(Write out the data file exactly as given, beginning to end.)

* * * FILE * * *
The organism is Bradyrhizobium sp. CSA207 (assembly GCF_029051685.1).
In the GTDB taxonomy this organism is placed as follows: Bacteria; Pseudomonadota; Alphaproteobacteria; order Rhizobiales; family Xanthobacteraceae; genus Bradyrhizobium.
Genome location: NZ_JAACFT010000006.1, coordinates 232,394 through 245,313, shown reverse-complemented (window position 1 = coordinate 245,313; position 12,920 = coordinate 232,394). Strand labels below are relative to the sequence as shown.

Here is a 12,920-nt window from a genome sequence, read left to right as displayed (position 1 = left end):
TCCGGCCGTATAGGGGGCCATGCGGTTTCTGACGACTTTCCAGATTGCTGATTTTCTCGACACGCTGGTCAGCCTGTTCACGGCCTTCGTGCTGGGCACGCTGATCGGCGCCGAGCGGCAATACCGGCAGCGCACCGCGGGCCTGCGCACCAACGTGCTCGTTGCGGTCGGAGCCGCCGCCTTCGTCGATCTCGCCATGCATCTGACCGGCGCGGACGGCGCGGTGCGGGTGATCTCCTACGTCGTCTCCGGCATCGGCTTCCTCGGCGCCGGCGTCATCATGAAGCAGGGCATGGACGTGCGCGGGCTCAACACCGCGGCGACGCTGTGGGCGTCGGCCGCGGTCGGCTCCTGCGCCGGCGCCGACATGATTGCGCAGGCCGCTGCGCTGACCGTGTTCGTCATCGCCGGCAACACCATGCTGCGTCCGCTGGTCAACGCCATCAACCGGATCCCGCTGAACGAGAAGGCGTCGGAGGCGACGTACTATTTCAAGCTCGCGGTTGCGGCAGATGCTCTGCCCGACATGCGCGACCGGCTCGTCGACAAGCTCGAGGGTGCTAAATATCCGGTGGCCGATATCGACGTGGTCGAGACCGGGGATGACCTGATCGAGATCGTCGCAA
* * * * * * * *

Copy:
The organism is Bradyrhizobium sp. CSA207 (assembly GCF_029051685.1).
In the GTDB taxonomy this organism is placed as follows: Bacteria; Pseudomonadota; Alphaproteobacteria; order Rhizobiales; family Xanthobacteraceae; genus Bradyrhizobium.
Genome location: NZ_JAACFT010000006.1, coordinates 232,394 through 245,313, shown reverse-complemented (window position 1 = coordinate 245,313; position 12,920 = coordinate 232,394). Strand labels below are relative to the sequence as shown.

Here is a 12,920-nt window from a genome sequence, read left to right as displayed (position 1 = left end):
TCCGGCCGTATAGGGGGCCATGCGGTTTCTGACGACTTTCCAGATTGCTGATTTTCTCGACACGCTGGTCAGCCTGTTCACGGCCTTCGTGCTGGGCACGCTGATCGGCGCCGAGCGGCAATACCGGCAGCGCACCGCGGGCCTGCGCACCAACGTGCTCGTTGCGGTCGGAGCCGCCGCCTTCGTCGATCTCGCCATGCATCTGACCGGCGCGGACGGCGCGGTGCGGGTGATCTCCTACGTCGTCTCCGGCATCGGCTTCCTCGGCGCCGGCGTCATCATGAAGCAGGGCATGGACGTGCGCGGGCTCAACACCGCGGCGACGCTGTGGGCGTCGGCCGCGGTCGGCTCCTGCGCCGGCGCCGACATGATTGCGCAGGCCGCTGCGCTGACCGTGTTCGTCATCGCCGGCAACACCATGCTGCGTCCGCTGGTCAACGCCATCAACCGGATCCCGCTGAACGAGAAGGCGTCGGAGGCGACGTACTATTTCAAGCTCGCGGTTGCGGCAGATGCTCTGCCCGACATGCGCGACCGGCTCGTCGACAAGCTCGAGGGTGCTAAATATCCGGTGGCCGATATCGACGTGGTCGAGACCGGGGATGACCTGATCGAGATCGTCGCAA